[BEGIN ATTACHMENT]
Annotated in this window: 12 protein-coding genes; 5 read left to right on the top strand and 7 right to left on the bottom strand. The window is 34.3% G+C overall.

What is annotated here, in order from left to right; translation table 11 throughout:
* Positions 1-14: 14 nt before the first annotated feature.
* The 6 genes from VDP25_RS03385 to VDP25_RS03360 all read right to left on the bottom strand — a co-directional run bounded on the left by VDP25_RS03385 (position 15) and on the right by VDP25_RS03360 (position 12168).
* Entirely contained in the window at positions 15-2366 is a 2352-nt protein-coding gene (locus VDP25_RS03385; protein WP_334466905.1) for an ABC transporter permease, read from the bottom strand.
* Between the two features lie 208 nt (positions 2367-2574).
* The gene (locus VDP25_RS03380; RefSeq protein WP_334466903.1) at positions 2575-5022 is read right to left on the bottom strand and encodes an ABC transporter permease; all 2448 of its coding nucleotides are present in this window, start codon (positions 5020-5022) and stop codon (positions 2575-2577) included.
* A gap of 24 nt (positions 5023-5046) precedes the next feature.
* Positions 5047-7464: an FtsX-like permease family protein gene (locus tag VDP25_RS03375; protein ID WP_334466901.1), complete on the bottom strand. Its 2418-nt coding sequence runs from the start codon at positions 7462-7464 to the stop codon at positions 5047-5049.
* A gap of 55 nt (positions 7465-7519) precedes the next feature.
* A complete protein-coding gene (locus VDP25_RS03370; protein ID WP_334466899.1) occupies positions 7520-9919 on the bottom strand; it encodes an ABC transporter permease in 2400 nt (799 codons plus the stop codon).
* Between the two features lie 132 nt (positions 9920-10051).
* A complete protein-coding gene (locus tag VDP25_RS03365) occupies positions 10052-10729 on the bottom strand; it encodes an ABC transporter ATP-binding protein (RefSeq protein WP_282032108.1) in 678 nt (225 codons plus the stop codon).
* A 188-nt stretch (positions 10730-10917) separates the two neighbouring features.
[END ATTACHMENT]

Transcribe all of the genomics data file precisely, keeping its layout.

Annotated in this window: 12 protein-coding genes; 5 read left to right on the top strand and 7 right to left on the bottom strand. The window is 34.3% G+C overall.

What is annotated here, in order from left to right; translation table 11 throughout:
* Positions 1-14: 14 nt before the first annotated feature.
* The 6 genes from VDP25_RS03385 to VDP25_RS03360 all read right to left on the bottom strand — a co-directional run bounded on the left by VDP25_RS03385 (position 15) and on the right by VDP25_RS03360 (position 12168).
* Entirely contained in the window at positions 15-2366 is a 2352-nt protein-coding gene (locus VDP25_RS03385; protein WP_334466905.1) for an ABC transporter permease, read from the bottom strand.
* Between the two features lie 208 nt (positions 2367-2574).
* The gene (locus VDP25_RS03380; RefSeq protein WP_334466903.1) at positions 2575-5022 is read right to left on the bottom strand and encodes an ABC transporter permease; all 2448 of its coding nucleotides are present in this window, start codon (positions 5020-5022) and stop codon (positions 2575-2577) included.
* A gap of 24 nt (positions 5023-5046) precedes the next feature.
* Positions 5047-7464: an FtsX-like permease family protein gene (locus tag VDP25_RS03375; protein ID WP_334466901.1), complete on the bottom strand. Its 2418-nt coding sequence runs from the start codon at positions 7462-7464 to the stop codon at positions 5047-5049.
* A gap of 55 nt (positions 7465-7519) precedes the next feature.
* A complete protein-coding gene (locus VDP25_RS03370; protein ID WP_334466899.1) occupies positions 7520-9919 on the bottom strand; it encodes an ABC transporter permease in 2400 nt (799 codons plus the stop codon).
* Between the two features lie 132 nt (positions 9920-10051).
* A complete protein-coding gene (locus tag VDP25_RS03365) occupies positions 10052-10729 on the bottom strand; it encodes an ABC transporter ATP-binding protein (RefSeq protein WP_282032108.1) in 678 nt (225 codons plus the stop codon).
* A 188-nt stretch (positions 10730-10917) separates the two neighbouring features.